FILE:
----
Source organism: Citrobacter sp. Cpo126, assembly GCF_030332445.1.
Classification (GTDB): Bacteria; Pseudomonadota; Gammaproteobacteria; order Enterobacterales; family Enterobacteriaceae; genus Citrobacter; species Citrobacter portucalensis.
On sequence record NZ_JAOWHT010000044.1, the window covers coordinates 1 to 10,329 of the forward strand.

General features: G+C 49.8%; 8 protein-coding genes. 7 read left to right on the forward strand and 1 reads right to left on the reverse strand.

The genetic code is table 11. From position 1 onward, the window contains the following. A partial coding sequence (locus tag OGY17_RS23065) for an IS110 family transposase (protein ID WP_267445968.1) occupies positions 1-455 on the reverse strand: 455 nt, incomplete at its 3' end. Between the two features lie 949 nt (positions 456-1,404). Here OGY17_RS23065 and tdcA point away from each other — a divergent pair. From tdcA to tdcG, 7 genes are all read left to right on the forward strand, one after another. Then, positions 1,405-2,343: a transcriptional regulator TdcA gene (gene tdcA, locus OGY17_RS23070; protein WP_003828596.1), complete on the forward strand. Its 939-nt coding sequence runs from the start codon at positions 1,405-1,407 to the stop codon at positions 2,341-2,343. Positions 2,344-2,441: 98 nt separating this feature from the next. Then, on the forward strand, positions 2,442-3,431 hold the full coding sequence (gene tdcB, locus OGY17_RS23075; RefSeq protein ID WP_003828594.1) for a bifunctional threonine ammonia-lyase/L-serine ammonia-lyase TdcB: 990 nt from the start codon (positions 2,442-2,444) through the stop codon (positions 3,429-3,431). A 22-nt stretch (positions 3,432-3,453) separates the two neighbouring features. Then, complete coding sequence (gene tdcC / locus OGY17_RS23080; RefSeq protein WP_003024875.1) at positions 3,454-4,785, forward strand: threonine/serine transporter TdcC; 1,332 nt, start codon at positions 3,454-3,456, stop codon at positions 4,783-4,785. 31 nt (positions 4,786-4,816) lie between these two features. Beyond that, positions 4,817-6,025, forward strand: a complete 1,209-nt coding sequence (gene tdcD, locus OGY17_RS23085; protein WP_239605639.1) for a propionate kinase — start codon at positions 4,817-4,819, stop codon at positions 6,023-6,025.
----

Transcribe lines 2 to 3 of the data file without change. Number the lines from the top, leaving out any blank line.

Classification (GTDB): Bacteria; Pseudomonadota; Gammaproteobacteria; order Enterobacterales; family Enterobacteriaceae; genus Citrobacter; species Citrobacter portucalensis.
On sequence record NZ_JAOWHT010000044.1, the window covers coordinates 1 to 10,329 of the forward strand.